10. And you’ll never go wrong with the old standard, Merrimade. My mother and grandmother used them, as I do now. Terrific selection of stationery and stationery-related items for all ages.

  11. Lisa, you’ve stirred up an old lust for customized stationary. Though I’ve committed in the past to creamy, monogrammed cards, I’ve rarely used them up before moving on to lesser boxed notes covered with watercolor dogs or Mapplethorpe lilies. ( Museum gift shops are my chief enablers.) But these images of engraved and letterpressed papers make me want to explore fonts and envelope liners once more.

  12. If email is a Broadway musical and paper the opera, does that make texting a middle-school piano recital? :)

    This delicious talk of formal stationary has elicited a fond memory: when I graduated from Miss Porter’s School (Farmington), in the era somewhere between disco and rap, each senior was issued a large box of actual calling cards, engraved with her full name. Totally archaic, even at the time (they were utilized for a Tradition, which the Omerta of the Ancients forbids me to reveal), they were nonetheless beautiful, and made me feel so grown up!

    1. This is too incredible! Flashback: with your engraved calling cards, did you receive the same WASP instruction that I did re calling cards ie to take up a pen [ink flowing, mind] and “strike” [in an arc] over your engraved given name just prior to enclosing it with a wrapped present? Wasp code absurdity, but I remember it still.

  13. I ADORE writing papers. And have since elementary school.

    Am remembering in the top drawer of daddy’s desk at home [differing from that at the office] was a cache of engraved writing paper, heavy stock, and the tiny little steel die tucked in a niche alongside, the die wrapped with very precise folded corners in shiny ecru wrapper. I found it all fascinating, the paper, the die, the three initials with the dot between the letters. Everything about him, including his paper, was just so. It was from my mom that I picked up the Artsy, but it was from my dad that I picked up the Grande.

    What a coincidence then to see an article on DailyBeast today, a story of how a century old stationer has evolved all this time by necessity into what it is today, its recent vigorous trade featuring rather rude idioms — Terrapin Stationers by name.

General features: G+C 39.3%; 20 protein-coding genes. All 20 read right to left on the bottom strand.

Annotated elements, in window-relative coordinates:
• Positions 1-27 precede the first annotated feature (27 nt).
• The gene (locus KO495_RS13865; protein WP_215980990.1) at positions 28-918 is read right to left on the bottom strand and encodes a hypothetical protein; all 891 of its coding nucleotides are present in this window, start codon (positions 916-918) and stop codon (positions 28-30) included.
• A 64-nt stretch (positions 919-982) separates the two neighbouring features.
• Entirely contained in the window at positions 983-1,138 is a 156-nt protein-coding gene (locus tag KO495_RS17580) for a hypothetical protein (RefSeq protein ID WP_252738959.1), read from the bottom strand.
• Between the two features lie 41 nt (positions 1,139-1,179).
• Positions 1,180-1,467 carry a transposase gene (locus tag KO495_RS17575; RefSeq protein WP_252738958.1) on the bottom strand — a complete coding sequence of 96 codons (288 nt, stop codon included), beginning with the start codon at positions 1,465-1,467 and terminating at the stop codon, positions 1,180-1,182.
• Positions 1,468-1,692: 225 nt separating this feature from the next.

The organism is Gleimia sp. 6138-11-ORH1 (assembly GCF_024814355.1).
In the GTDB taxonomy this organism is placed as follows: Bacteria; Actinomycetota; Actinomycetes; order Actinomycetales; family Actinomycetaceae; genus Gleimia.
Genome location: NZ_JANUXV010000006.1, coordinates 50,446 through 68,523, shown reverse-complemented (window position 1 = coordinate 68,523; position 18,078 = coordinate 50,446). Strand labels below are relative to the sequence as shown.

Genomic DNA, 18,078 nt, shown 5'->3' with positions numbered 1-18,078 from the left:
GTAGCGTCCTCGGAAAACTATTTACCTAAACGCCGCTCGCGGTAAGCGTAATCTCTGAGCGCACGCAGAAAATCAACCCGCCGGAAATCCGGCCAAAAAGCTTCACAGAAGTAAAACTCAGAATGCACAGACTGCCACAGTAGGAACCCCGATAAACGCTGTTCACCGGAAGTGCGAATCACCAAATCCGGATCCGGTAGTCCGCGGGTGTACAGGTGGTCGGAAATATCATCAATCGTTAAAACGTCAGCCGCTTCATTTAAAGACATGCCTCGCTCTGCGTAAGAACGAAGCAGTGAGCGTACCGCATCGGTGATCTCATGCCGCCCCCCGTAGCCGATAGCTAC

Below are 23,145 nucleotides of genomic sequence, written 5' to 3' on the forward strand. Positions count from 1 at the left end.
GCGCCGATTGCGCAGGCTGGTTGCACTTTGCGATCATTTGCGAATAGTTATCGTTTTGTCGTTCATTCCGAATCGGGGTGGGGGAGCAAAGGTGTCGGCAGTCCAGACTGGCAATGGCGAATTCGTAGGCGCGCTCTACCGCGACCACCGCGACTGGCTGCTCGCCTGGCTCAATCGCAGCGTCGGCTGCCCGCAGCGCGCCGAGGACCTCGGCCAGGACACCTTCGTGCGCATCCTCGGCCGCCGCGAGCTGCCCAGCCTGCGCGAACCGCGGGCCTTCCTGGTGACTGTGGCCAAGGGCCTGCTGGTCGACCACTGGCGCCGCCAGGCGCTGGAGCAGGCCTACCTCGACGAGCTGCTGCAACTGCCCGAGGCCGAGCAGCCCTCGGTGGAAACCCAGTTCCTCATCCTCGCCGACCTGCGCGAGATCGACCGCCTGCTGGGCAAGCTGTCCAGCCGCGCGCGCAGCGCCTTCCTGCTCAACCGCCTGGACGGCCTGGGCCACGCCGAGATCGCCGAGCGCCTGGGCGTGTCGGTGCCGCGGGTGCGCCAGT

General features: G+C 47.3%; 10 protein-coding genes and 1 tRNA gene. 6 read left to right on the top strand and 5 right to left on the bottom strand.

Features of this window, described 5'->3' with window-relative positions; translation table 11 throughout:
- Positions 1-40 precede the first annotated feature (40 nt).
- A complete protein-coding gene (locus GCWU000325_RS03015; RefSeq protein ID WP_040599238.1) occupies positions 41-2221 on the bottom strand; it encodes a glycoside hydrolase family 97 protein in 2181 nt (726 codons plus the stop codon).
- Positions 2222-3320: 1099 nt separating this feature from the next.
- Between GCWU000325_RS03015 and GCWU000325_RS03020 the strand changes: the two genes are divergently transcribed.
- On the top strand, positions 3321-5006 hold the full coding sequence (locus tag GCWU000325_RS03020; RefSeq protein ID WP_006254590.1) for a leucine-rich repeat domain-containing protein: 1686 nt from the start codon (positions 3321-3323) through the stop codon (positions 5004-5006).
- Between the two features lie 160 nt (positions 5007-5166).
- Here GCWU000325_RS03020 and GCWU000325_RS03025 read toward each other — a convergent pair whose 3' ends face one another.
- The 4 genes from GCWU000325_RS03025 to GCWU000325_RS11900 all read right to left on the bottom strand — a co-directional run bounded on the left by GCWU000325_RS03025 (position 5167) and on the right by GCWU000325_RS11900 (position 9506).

I’ve just bought a bunch of these to give to my husband annually for the rest of our lives:

    And these are for me:

  14. I have many weaknesses and stationery is one of them. Love Cranes. Found a pile of boxed notecards in a bargain bin at Office Depot once. Made sure to grab several. Wish I had just gone ahead and bought them all!

  15. Let us not forget, amid this delicious discussion of stationery, to mention the companion art of calligraphy (which I was taught in 6th grade at my school in NYC and still call forth for special occasions), and the companion tool of choice: the fountain pen. No doubt this could elicit a separate post in itself. Meanwhile, I hope you will introduce me to “Artsy,” because I went to the same high school, and likewise was the recipient of those wonderful ‘calling cards”!

  16. Reply to Flo:

    WASP code, indeed! I never used the cards beyond their function in MPS tradition, but I do remember “the rules,” as they were passed down from my grandmother’s generation. Yes, strike out the printed name and write your own. Unless….To leave the card with printed version intact and no signature would imply a certain formality and distance. Or, if you were on a “crossed-out-plus-written-name” basis and a card should appear with printed-name only, this implied “we’ve got a problem.” And then there were levels within choice of written name: signing your name (say it’s Elizabeth) as Elizabeth, Liz, or Bitsy carried additional connotations of Inner Circlehood. Yikes, too darn formal and complicated for me, and best left to the professionals ;)

  17. To Alex in Seattle:

    How wonderful! I would be delighted to make your (re?)acquaintance through Lisa. If the Shray Disco and Lounge in Humphrey/Colony basement means anything to you, I’m sure we’ll have lots to talk about!

    Artsy in Boulder